J Cancer 2017; 8(5):861-869. doi:10.7150/jca.17957
Magnetic Resonance Imaging-Detected Tumor Residue after Intensity-Modulated Radiation Therapy and its Association with Post-Radiation Plasma Epstein-Barr Virus Deoxyribonucleic Acid in Nasopharyngeal Carcinoma
1. Department of Radiation Oncology, Sun Yat-sen University Cancer Center
State Key Laboratory of Oncology in South China
Collaborative Innovation Center for Cancer Medicine, Guangzhou, People's Republic of China
2. Department of Oncology, First People's Hospital of Zhaoqing, Guangdong, People's Republic of China;
3. Department of Radiation Oncology, University of Michigan, Ann Arbor, MI, United States;
4. Department of Medical Statistics and Epidemiology, School of Public Health, Sun Yat-sen University, Guangzhou, People's Republic of China.
* Jia-Wei Lv, Guan-Qun Zhou contributed equally to this article.
Purpose: To evaluate the prognostic value of magnetic resonance imaging (MRI)-detected tumor residue after intensity-modulated radiation therapy (IMRT) and its association with post-treatment plasma Epstein-Barr virus deoxyribonucleic acid (EBV DNA) in nasopharyngeal carcinoma (NPC).
Methods and materials: A prospective database of patients with histologically-proven NPC was used to retrospectively analyze 664 cases. Pre- and post-treatment MRI scans were independently reviewed by two senior radiologists who were blinded to clinical findings. Factors significantly associated with MRI-detected tumor residue were identified and included in the following multivariate logistic regression model. Residual risk model were established. Receiver operating characteristic (ROC) identify the optimal cut-off risk score for tumor residue.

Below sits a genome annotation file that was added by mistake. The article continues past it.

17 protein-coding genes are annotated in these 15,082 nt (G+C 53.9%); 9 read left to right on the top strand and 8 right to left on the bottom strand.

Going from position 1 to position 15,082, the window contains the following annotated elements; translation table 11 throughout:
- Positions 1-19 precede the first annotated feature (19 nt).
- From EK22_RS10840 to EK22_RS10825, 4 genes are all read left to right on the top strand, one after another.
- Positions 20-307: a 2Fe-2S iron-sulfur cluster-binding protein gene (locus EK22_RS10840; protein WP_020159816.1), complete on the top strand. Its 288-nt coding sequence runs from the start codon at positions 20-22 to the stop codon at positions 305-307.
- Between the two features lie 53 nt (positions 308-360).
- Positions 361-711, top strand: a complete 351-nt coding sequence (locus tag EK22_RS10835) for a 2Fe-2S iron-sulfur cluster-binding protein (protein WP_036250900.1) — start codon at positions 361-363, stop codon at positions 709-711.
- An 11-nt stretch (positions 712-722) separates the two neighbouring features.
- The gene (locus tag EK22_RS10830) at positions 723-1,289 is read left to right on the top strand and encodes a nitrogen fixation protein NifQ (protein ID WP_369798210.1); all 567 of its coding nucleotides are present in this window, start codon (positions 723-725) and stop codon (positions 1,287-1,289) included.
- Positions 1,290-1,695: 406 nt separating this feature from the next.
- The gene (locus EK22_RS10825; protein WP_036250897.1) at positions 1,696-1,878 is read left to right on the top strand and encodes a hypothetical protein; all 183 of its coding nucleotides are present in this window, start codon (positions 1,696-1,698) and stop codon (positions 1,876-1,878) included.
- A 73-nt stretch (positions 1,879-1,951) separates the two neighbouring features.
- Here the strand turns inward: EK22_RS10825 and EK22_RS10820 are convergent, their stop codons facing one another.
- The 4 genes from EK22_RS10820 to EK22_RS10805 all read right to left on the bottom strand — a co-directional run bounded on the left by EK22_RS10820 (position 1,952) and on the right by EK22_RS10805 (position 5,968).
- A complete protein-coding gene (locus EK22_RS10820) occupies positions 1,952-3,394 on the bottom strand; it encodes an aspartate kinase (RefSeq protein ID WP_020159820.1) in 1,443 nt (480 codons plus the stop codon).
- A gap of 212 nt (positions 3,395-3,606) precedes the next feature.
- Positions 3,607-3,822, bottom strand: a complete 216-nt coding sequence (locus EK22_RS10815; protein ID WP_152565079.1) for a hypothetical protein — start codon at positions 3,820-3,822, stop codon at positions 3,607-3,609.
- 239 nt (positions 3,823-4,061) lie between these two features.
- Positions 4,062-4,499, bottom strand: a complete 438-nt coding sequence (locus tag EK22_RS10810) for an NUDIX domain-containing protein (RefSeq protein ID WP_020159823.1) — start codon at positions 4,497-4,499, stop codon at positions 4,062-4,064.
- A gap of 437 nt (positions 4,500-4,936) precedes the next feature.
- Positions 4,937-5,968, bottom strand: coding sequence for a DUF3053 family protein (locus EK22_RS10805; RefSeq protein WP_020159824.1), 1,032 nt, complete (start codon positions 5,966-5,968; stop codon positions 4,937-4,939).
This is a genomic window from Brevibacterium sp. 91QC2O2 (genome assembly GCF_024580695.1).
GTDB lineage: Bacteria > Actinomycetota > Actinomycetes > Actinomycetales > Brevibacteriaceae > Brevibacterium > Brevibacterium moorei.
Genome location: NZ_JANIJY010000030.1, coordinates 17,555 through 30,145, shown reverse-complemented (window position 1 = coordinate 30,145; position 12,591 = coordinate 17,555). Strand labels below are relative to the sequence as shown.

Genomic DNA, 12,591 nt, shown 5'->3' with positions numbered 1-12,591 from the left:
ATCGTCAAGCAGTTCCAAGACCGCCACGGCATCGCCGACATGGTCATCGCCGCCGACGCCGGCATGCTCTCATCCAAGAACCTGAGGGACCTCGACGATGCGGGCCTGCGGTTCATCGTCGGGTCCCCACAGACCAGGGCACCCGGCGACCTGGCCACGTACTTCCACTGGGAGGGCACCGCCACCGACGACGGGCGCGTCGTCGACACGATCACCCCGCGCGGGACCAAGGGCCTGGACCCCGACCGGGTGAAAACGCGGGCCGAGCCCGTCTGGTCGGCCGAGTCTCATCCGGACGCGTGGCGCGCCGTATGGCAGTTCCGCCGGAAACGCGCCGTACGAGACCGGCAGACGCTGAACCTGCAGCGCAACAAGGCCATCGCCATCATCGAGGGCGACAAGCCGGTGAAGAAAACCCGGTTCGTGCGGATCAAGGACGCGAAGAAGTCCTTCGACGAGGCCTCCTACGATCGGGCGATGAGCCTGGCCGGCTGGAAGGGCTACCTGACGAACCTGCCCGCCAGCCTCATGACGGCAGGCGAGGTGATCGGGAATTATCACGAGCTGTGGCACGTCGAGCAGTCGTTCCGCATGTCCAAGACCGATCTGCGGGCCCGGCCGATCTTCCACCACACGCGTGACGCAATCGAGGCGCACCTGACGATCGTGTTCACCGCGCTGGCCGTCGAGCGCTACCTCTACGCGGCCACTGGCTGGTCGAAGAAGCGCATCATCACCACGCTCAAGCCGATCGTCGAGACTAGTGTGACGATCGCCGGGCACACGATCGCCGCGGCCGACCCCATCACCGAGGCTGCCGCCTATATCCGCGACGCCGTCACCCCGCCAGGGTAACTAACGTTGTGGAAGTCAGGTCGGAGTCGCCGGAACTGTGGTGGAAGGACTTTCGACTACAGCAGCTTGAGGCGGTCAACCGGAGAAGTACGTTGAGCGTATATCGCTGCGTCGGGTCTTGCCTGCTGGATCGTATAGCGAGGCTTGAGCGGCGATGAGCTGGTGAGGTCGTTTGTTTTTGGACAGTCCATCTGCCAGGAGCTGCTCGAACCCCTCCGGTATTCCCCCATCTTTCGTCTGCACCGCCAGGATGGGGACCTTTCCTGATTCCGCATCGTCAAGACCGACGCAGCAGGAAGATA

Results: MRI-detected residual tumor at three months after IMRT was associated with poor prognosis. The 5-year survival rates for the non-residual and residual groups were: OS (93.8% vs. 76.6%, P<0.001), PFS (84.7% vs. 67.9%, P=0.006), LRFS (93.4% vs. 80.4%, P=0.002), and DMFS (90.3% vs. 87.9%, P=0.305), respectively. Three-month post-treatment EBV DNA was significantly associated with tumor residue (P<0.001). A residual risk score model was established, consisting of T and N categories and post-treatment EBV DNA. ROC identified 22.74 as the optimal cut-off risk score for tumor residue. High-risk score was independently associated with poor treatment outcomes.
Conclusions: MRI-detected tumor residue was an independent adverse prognostic factor in NPC; and significantly associated with three-month post-treatment EBV DNA. As limited resources in some endemic areas prevent patients from undergoing routine post-treatment imaging, our study identifies a selection risk-model, providing a cost-effective reference for the selection of follow-up strategies and clinical decision-making.
Keywords: Nasopharyngeal carcinoma, Intensity-modulated radiation therapy, Tumor residue, Magnetic resonance imaging, Plasma EBV DNA
Lv JW, Zhou GQ, Li JX, Tang LL, Mao YP, Lin AH, Ma J, Sun Y. Magnetic Resonance Imaging-Detected Tumor Residue after Intensity-Modulated Radiation Therapy and its Association with Post-Radiation Plasma Epstein-Barr Virus Deoxyribonucleic Acid in Nasopharyngeal Carcinoma. J Cancer 2017; 8(5):861-869. doi:10.7150/jca.17957. Available from http://www.jcancer.org/v08p0861.htm